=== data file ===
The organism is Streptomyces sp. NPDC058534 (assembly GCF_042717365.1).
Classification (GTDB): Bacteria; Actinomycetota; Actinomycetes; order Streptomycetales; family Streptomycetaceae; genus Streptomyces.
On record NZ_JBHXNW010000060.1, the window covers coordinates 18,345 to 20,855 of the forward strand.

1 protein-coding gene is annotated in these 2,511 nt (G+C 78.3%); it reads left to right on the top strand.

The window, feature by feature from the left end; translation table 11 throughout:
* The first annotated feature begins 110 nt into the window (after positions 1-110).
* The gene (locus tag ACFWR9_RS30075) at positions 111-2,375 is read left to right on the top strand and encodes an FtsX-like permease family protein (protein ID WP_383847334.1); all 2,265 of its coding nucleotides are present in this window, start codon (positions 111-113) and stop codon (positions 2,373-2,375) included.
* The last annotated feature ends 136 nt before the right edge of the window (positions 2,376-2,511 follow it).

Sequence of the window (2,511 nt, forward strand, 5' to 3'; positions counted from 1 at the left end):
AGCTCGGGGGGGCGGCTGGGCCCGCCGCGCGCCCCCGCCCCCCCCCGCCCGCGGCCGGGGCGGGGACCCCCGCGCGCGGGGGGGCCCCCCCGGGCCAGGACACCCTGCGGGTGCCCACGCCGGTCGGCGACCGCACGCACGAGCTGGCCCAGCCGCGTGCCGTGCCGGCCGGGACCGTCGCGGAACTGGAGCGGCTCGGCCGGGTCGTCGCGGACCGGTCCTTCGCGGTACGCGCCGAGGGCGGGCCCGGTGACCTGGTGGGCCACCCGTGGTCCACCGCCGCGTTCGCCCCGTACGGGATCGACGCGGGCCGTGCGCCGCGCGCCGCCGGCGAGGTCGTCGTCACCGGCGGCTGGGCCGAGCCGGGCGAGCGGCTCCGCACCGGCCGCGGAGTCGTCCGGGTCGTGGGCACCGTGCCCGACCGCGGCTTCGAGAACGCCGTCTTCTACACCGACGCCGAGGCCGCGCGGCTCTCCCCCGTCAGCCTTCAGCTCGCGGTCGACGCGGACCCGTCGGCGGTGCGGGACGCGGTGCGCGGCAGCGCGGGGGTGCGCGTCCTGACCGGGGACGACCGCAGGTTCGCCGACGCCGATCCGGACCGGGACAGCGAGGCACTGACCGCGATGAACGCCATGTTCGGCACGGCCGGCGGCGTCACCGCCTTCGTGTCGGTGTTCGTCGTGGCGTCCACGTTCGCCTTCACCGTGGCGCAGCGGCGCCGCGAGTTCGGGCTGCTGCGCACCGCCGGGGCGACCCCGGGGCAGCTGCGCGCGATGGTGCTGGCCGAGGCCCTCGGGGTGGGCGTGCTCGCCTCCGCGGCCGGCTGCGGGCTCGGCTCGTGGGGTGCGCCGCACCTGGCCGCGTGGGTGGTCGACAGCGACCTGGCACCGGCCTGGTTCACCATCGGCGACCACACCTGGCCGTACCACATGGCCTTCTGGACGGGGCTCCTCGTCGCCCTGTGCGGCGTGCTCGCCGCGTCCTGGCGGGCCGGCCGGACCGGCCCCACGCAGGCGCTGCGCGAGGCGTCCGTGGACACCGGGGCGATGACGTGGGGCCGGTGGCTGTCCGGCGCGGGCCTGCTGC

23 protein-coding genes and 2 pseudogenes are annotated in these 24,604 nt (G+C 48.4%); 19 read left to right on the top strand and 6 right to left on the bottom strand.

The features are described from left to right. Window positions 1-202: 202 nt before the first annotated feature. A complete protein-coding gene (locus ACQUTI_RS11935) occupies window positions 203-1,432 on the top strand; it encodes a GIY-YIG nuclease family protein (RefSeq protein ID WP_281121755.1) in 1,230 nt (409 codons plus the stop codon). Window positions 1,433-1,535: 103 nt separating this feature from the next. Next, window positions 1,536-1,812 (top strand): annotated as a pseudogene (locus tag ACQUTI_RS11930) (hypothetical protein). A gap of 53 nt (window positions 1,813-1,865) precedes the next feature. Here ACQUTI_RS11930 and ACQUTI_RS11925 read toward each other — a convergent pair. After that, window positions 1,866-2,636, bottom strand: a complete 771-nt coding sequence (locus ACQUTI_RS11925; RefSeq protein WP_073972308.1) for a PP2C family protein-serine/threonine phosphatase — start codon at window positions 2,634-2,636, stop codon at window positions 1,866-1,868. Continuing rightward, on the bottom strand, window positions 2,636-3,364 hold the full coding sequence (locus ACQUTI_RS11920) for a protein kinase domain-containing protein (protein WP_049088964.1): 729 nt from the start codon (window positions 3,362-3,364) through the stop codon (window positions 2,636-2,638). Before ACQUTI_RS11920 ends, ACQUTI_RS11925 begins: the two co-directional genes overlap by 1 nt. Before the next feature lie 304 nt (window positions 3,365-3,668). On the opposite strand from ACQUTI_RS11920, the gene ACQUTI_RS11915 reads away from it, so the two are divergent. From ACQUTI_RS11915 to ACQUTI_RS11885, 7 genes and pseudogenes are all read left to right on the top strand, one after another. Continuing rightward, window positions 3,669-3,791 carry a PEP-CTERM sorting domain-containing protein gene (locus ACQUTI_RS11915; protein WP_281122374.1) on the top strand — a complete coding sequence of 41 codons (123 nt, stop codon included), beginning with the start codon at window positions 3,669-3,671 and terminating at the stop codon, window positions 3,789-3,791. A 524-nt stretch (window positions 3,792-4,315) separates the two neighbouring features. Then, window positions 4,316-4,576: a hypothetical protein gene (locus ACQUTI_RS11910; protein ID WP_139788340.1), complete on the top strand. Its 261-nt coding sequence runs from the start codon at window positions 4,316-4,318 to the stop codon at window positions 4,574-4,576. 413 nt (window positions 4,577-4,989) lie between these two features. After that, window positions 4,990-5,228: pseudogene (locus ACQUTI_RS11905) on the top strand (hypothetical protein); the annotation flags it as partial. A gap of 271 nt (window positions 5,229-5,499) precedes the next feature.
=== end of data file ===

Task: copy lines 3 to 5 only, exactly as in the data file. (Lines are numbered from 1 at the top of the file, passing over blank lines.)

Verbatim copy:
On record NZ_JBHXNW010000060.1, the window covers coordinates 18,345 to 20,855 of the forward strand.

1 protein-coding gene is annotated in these 2,511 nt (G+C 78.3%); it reads left to right on the top strand.

The window, feature by feature from the left end; translation table 11 throughout: